I’ve been sewing a few things here and there. My goal is to give homemade gifts ~ as much as possible ~ to friends and family for various celebrations.
As is standard operating procedure for me, I’m late.
I’m on kind of an apron kick right now, so I made an apron for JG. Her birthday’s the same as mine, in January, and I gave this to her in May. So, right on time!
I used a vintage kitchen-y border print, along with two other fabrics from my stash.
I thought of J when I saw the fabric. She has lots of red in her ’40s-era kitchen, and this seemed like it belonged there, with all her red cookware and utensils.
Here’s the apron; I used the border for one ruffle and the main print for another. The main print also serves as the ties and back of the apron.
I also made some potholders and pot grabbers. Okay, so I don’t know what they’re really called. But they’re cute and really handy.
For the potholders, I just cut squares, batted, quilted, and bound them. For the fingertip grabber thingies, I used this tutorial from Crafty Asian Girl, found on Pinterest. It’s a great way to use up scraps. The original has one pocket, but I’m a klutz in the kitchen so I made two, and insulated them both.
Unless you have asbestos fingers, I advise springing for some insulated batting like Insul-bright if you plan to make these or other hot pads.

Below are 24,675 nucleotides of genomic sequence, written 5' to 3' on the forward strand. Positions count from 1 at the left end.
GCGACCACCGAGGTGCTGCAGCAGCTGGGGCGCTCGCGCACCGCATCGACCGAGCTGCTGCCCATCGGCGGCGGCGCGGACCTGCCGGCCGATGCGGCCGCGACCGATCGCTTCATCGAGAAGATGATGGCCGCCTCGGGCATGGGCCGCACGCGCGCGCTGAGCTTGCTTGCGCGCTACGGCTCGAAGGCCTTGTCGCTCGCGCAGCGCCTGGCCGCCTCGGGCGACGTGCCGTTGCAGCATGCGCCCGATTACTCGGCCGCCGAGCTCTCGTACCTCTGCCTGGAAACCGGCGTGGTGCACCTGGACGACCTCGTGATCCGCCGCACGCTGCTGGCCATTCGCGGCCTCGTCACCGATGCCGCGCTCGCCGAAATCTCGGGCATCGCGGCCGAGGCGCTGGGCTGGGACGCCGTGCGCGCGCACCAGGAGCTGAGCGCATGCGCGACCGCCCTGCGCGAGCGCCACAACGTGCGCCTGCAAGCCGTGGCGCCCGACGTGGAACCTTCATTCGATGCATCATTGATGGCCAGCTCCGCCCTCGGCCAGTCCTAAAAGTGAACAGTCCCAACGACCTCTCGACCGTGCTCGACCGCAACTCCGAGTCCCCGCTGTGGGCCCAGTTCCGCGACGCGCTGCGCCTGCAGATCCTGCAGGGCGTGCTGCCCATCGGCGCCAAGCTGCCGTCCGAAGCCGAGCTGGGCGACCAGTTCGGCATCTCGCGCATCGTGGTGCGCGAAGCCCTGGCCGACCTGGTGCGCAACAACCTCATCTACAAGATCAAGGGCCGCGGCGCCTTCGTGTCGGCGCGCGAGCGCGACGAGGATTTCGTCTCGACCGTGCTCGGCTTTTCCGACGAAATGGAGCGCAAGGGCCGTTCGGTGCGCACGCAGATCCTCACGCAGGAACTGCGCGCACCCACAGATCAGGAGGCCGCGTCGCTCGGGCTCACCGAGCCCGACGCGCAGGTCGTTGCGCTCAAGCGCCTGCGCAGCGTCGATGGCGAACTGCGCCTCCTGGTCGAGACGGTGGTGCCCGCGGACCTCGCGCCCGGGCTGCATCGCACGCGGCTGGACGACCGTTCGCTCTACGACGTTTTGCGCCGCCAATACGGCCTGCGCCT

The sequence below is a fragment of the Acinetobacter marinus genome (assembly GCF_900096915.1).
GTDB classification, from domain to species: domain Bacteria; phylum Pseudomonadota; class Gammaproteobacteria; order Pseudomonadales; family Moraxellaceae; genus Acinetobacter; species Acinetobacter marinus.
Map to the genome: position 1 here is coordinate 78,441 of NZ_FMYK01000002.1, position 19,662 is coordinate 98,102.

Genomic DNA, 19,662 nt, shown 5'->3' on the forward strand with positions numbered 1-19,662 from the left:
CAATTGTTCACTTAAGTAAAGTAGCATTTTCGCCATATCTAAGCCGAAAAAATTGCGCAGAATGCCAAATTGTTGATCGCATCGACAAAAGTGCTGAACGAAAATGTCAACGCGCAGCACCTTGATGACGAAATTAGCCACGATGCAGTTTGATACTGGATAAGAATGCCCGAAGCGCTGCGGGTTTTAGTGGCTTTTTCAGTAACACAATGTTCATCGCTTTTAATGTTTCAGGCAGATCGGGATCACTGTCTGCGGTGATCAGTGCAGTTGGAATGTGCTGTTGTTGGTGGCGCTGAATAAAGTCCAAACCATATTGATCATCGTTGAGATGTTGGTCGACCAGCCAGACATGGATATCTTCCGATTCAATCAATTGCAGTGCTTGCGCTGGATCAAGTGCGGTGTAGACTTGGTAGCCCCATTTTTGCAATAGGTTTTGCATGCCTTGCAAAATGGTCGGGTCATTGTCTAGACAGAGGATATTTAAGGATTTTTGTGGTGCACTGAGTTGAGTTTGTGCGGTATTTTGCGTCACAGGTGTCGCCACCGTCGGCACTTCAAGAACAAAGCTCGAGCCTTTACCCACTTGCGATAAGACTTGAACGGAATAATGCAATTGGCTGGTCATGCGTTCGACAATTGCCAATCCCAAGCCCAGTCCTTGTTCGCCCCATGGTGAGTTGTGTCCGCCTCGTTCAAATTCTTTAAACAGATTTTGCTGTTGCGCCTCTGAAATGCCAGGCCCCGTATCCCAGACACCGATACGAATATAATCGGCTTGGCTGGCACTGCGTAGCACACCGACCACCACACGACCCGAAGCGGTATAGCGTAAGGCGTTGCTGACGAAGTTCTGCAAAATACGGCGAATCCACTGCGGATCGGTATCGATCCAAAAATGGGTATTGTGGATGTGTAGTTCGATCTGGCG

Next up, a birthday apron for MG. Her kitchen is of similar vintage, and has charming sage-green beadboard cabinetry. She and her son both love orange (her son to the point that any other color might as well not exist), so these colors were a natch:
I sewed the apron a couple of days ago, and gave it to her today (MG’s bday is in December, so I’m only a tiny bit late). Here’s the finished product:
I like soooo many things about this pattern:
- It’s a half apron, because sometimes you don’t need a bib;
- The ties are long enough to wrap around the back and tie in front;
- The pockets are actually a single giant pocket that goes from waistband to hem, so you can put a laundry-load’s worth of clothespins (or your cell phone, spatula, dishtowel, etc.) in it. I love pockets;
- There are no exposed raw edges in the apron, so it looks professionally made;
- It’s easy to make.*
I may get around to making some potholders for her, too. Hopefully before her next birthday. But that’s not until December so I have months to worry about that. I did make a little drawstring gift bag; I figure M or her son can use it to carry around miscellaneous necessities.
*The apron’s actually so easy to make that I’m embarrassed to say I emailed the designer, Dawn Stewart, when I couldn’t figure out the pattern instructions. She responded (so graciously) that she was out of town for a day or two and would be happy to clarify anything upon her return. But, if I needed to finish the apron right away, I should feel free to give her a call on her cell phone. That’s right, she gave me her cell number so I could annoy her on vacation.
I am relieved to say that wasn’t necessary. Before she responded, I decided to make a mini version in an attempt to figure it out on my own. In doing so, I realized that I had skipped a vital step. I let Dawn know what a doofus I was, and thanked her profusely.
And now my neighbor’s grand-daughter’s Barbie gets an apron, too.